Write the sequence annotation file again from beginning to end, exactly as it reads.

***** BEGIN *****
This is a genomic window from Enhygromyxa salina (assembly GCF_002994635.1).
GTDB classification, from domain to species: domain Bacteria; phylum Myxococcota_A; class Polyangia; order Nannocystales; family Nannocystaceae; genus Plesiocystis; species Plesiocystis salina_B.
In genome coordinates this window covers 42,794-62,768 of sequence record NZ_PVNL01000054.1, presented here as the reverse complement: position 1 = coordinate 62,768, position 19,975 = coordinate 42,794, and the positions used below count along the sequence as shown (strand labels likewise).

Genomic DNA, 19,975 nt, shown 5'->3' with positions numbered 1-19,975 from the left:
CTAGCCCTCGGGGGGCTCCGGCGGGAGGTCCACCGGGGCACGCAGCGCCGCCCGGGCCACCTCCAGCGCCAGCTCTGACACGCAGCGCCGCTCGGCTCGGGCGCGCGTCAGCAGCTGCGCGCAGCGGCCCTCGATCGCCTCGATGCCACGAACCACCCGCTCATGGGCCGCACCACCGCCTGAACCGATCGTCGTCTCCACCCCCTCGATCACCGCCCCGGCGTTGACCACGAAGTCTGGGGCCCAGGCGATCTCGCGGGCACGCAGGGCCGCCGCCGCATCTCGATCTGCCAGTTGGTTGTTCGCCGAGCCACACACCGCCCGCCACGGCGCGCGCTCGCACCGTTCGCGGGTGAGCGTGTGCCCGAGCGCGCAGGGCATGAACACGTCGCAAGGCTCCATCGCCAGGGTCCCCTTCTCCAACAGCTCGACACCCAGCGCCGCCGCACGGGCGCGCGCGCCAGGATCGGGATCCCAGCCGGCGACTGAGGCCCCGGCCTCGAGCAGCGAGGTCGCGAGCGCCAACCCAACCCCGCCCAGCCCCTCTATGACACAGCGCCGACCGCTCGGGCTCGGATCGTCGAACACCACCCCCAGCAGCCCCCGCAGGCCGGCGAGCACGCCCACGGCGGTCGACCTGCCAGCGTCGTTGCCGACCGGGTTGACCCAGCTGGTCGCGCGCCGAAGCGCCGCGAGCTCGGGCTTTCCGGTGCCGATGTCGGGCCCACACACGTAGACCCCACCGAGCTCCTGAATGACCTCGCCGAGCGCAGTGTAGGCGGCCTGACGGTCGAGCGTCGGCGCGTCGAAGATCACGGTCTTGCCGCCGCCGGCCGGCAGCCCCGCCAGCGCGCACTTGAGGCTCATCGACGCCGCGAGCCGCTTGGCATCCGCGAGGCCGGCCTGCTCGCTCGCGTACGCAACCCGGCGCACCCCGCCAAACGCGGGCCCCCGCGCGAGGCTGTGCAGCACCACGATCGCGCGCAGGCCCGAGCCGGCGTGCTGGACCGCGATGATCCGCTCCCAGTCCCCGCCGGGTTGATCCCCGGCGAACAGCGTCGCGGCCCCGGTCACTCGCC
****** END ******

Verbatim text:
This is a genomic window from Enhygromyxa salina (assembly GCF_002994635.1).
GTDB classification, from domain to species: domain Bacteria; phylum Myxococcota_A; class Polyangia; order Nannocystales; family Nannocystaceae; genus Plesiocystis; species Plesiocystis salina_B.
In genome coordinates this window covers 42,794-62,768 of sequence record NZ_PVNL01000054.1, presented here as the reverse complement: position 1 = coordinate 62,768, position 19,975 = coordinate 42,794, and the positions used below count along the sequence as shown (strand labels likewise).

Genomic DNA, 19,975 nt, shown 5'->3' with positions numbered 1-19,975 from the left:
CTAGCCCTCGGGGGGCTCCGGCGGGAGGTCCACCGGGGCACGCAGCGCCGCCCGGGCCACCTCCAGCGCCAGCTCTGACACGCAGCGCCGCTCGGCTCGGGCGCGCGTCAGCAGCTGCGCGCAGCGGCCCTCGATCGCCTCGATGCCACGAACCACCCGCTCATGGGCCGCACCACCGCCTGAACCGATCGTCGTCTCCACCCCCTCGATCACCGCCCCGGCGTTGACCACGAAGTCTGGGGCCCAGGCGATCTCGCGGGCACGCAGGGCCGCCGCCGCATCTCGATCTGCCAGTTGGTTGTTCGCCGAGCCACACACCGCCCGCCACGGCGCGCGCTCGCACCGTTCGCGGGTGAGCGTGTGCCCGAGCGCGCAGGGCATGAACACGTCGCAAGGCTCCATCGCCAGGGTCCCCTTCTCCAACAGCTCGACACCCAGCGCCGCCGCACGGGCGCGCGCGCCAGGATCGGGATCCCAGCCGGCGACTGAGGCCCCGGCCTCGAGCAGCGAGGTCGCGAGCGCCAACCCAACCCCGCCCAGCCCCTCTATGACACAGCGCCGACCGCTCGGGCTCGGATCGTCGAACACCACCCCCAGCAGCCCCCGCAGGCCGGCGAGCACGCCCACGGCGGTCGACCTGCCAGCGTCGTTGCCGACCGGGTTGACCCAGCTGGTCGCGCGCCGAAGCGCCGCGAGCTCGGGCTTTCCGGTGCCGATGTCGGGCCCACACACGTAGACCCCACCGAGCTCCTGAATGACCTCGCCGAGCGCAGTGTAGGCGGCCTGACGGTCGAGCGTCGGCGCGTCGAAGATCACGGTCTTGCCGCCGCCGGCCGGCAGCCCCGCCAGCGCGCACTTGAGGCTCATCGACGCCGCGAGCCGCTTGGCATCCGCGAGGCCGGCCTGCTCGCTCGCGTACGCAACCCGGCGCACCCCGCCAAACGCGGGCCCCCGCGCGAGGCTGTGCAGCACCACGATCGCGCGCAGGCCCGAGCCGGCGTGCTGGACCGCGATGATCCGCTCCCAGTCCCCGCCGGGTTGATCCCCGGCGAACAGCGTCGCGGCCCCGGTCACTCGCC